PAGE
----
Pathos Definition English Literature Example

In English literature, pathos refers to the quality of a work that evokes feelings of pity, sympathy, or sorrow in the reader or audience. It is an emotional appeal that aims to elicit an empathetic response. Pathos can be achieved through various literary techniques, such as vivid descriptions, tragic events, or the portrayal of vulnerable characters.

An example of pathos in English literature can be found in William Shakespeare's play "Romeo and Juliet." In the final scene of the play, both Romeo and Juliet meet their tragic ends. As they lie dead on the stage, their families and friends gather around, mourning their untimely deaths. The scene is filled with grief and sorrow, invoking a strong sense of pathos in the audience. The audience empathizes with the characters' tragic fate and feels a deep emotional response to their untimely demise, evoking feelings of pity and sadness.

It aims to create an emotional connection between the reader and the characters or situations being portrayed. Pathos is commonly used to elicit a strong emotional response and engage the reader on a deeper level. Here are some ways in which pathos is employed in English literature:

Tragic Events: 

Pathos is often used to depict tragic events such as death, loss, or suffering. Authors create emotionally charged scenes to elicit feelings of sorrow and empathy in readers. Examples include the death of a beloved character or the portrayal of war-torn landscapes.

Emotional Appeals: 

Pathos is frequently employed to persuade readers by appealing to their emotions. Writers use poignant language and vivid imagery to evoke sympathy and convince readers of a particular viewpoint. This is commonly seen in persuasive essays, speeches, or political literature.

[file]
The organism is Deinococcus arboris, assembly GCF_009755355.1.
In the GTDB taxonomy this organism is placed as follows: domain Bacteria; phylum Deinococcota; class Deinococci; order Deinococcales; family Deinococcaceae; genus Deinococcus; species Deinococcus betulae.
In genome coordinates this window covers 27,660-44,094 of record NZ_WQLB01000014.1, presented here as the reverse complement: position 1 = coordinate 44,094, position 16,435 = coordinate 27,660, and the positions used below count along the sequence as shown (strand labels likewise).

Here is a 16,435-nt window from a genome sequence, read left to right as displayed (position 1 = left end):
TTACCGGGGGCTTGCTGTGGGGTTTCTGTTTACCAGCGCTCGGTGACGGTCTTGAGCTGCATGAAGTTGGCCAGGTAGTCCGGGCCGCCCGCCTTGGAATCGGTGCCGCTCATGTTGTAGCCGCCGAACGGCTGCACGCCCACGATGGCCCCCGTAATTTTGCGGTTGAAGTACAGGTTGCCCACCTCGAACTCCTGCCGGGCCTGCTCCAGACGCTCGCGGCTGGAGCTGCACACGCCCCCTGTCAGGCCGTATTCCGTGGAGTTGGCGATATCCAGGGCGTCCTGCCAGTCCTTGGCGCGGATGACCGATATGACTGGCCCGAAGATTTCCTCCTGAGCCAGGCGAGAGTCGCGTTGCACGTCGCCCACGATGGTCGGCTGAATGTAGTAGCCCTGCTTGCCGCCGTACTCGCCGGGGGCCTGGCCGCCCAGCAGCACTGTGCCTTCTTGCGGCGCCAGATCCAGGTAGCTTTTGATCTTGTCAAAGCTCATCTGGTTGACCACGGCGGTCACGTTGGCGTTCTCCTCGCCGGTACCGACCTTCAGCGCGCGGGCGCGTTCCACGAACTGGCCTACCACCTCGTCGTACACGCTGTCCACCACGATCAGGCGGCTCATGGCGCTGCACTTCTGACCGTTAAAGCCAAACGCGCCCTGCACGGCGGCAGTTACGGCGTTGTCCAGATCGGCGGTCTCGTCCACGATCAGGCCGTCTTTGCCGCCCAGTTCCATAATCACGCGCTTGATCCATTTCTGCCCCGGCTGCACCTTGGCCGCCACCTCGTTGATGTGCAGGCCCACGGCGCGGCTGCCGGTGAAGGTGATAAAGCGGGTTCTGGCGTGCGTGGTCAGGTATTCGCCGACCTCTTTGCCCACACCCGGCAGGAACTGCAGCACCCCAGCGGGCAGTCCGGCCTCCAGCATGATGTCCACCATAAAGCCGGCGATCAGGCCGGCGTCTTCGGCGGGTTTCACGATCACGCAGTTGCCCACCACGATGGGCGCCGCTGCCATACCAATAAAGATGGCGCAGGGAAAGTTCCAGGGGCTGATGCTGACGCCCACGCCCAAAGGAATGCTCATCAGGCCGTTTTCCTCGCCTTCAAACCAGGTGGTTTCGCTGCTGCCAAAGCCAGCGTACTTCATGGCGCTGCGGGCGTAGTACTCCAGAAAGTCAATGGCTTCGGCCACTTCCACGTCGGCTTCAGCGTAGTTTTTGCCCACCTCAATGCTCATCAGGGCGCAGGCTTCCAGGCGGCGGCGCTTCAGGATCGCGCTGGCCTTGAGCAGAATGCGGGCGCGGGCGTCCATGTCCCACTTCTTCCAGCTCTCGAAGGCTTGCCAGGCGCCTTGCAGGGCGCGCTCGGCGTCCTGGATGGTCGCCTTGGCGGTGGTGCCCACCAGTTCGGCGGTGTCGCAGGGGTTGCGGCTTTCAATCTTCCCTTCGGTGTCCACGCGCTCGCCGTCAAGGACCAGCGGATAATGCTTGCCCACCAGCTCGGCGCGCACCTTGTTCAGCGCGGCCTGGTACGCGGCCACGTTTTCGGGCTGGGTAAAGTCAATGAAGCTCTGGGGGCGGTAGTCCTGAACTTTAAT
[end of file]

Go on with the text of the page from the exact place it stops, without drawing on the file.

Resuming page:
Character Development: 

Pathos is used to develop and deepen the emotional connection between readers and characters. Authors create relatable, vulnerable, or sympathetic characters who face hardships or personal struggles. Through their experiences, readers are moved to empathize with their situations.

Social Issues: 

Pathos is used in literature to shed light on social issues and evoke a sense of social consciousness in readers. By presenting the struggles of marginalized or oppressed individuals, authors aim to generate empathy and inspire action for change.


Pathos plays a significant role in romantic literature by highlighting intense emotions such as love, longing, and heartbreak. Authors use poetic language and imagery to evoke a profound emotional response from readers, immersing them in the characters' emotional journeys.

Coming-of-Age Stories: 

Pathos is often used in coming-of-age narratives to explore the emotional growth and challenges faced by young protagonists. These stories often depict characters navigating complex relationships, identity crises, or difficult life circumstances, evoking a strong emotional response in readers.

Grief and Loss: 

Pathos is commonly employed to depict the emotional impact of grief and loss. Authors use poignant descriptions and introspective narratives to portray the pain and longing associated with the death of a loved one, leaving readers with a profound sense of sorrow.

Overall, pathos is a powerful tool in English literature that enables writers to tap into the reader's emotions, fostering a deeper connection and engagement with the text. By evoking feelings of pity, sympathy, and sadness, pathos enhances the literary experience and helps convey profound themes and messages.

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